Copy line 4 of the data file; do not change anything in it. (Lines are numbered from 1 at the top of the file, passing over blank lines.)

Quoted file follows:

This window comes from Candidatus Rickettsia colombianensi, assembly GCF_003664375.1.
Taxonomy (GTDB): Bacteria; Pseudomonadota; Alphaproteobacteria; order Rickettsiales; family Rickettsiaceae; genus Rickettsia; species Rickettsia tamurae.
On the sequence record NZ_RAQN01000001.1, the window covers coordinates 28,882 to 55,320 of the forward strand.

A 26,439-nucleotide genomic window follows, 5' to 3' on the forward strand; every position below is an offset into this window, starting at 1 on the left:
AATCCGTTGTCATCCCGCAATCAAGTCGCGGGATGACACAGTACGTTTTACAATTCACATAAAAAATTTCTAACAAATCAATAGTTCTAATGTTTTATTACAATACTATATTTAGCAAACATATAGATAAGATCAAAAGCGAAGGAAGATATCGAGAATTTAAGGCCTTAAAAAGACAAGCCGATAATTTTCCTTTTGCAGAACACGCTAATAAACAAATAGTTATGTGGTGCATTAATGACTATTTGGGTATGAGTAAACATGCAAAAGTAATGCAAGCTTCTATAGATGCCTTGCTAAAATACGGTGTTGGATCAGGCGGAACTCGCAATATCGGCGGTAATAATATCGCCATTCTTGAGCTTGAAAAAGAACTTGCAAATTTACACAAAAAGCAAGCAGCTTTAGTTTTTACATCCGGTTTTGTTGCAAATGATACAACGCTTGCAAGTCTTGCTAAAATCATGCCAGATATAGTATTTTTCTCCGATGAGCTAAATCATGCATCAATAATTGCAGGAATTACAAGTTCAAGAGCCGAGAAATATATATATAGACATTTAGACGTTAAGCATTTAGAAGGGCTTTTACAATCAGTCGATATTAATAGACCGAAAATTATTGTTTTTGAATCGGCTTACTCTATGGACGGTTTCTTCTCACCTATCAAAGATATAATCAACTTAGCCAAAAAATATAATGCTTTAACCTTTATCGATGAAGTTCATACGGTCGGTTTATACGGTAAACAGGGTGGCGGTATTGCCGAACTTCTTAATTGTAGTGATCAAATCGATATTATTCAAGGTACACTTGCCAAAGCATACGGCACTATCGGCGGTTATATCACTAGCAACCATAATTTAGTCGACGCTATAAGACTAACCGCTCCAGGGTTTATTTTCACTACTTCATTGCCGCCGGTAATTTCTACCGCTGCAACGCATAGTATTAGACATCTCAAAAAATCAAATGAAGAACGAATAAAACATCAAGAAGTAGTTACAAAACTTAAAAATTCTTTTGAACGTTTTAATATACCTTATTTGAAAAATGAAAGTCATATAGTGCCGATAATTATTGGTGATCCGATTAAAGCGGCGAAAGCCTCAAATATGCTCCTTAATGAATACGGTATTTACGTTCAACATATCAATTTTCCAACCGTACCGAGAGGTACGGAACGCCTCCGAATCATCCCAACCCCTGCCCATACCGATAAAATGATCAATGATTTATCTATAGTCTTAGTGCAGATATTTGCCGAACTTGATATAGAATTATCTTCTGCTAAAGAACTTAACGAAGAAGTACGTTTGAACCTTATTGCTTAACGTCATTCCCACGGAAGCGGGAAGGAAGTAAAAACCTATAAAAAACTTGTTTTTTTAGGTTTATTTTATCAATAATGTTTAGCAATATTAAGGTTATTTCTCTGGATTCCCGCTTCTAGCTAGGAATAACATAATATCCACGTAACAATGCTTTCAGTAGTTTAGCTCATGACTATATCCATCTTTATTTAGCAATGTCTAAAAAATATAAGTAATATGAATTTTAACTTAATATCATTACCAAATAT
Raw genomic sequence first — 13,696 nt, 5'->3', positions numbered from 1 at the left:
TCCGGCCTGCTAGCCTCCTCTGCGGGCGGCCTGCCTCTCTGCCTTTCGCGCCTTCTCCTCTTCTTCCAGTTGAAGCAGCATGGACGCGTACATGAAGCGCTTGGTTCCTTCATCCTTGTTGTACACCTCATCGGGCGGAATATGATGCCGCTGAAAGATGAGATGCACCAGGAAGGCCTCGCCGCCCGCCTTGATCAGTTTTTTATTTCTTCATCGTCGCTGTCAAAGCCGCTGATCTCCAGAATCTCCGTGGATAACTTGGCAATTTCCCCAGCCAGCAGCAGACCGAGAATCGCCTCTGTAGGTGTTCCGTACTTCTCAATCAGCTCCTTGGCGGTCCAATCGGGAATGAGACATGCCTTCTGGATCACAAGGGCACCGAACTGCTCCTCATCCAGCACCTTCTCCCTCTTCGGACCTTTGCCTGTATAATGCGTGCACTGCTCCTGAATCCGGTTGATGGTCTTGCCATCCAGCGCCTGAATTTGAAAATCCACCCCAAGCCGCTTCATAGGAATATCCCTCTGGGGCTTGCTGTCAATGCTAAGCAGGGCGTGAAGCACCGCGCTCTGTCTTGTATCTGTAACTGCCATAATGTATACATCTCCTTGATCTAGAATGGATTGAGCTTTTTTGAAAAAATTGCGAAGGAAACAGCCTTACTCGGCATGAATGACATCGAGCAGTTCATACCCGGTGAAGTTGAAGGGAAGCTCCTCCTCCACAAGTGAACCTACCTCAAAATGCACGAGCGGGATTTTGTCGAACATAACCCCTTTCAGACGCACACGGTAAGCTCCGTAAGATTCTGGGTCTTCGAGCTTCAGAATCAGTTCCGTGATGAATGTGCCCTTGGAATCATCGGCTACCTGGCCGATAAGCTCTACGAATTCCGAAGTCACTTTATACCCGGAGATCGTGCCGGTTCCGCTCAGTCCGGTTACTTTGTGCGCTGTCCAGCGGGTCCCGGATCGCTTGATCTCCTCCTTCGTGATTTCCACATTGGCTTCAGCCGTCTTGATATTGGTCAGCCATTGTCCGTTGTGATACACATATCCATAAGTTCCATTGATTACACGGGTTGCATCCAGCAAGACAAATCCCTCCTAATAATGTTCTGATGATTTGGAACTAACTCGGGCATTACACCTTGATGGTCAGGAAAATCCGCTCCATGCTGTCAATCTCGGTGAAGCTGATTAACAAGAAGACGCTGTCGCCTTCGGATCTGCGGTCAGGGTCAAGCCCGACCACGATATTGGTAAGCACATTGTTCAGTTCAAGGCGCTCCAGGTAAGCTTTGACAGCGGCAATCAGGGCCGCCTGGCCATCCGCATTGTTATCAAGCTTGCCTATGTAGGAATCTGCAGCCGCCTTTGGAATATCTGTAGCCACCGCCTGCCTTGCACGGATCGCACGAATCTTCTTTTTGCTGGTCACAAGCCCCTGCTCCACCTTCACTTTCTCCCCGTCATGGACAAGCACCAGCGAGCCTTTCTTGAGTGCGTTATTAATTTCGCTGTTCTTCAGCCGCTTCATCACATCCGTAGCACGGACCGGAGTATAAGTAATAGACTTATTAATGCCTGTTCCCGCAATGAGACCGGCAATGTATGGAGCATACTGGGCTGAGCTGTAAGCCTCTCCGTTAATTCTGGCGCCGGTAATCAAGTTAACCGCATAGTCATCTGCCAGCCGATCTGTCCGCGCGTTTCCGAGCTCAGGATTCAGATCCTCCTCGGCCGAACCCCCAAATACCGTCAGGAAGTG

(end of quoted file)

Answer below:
A 26,439-nucleotide genomic window follows, 5' to 3' on the forward strand; every position below is an offset into this window, starting at 1 on the left: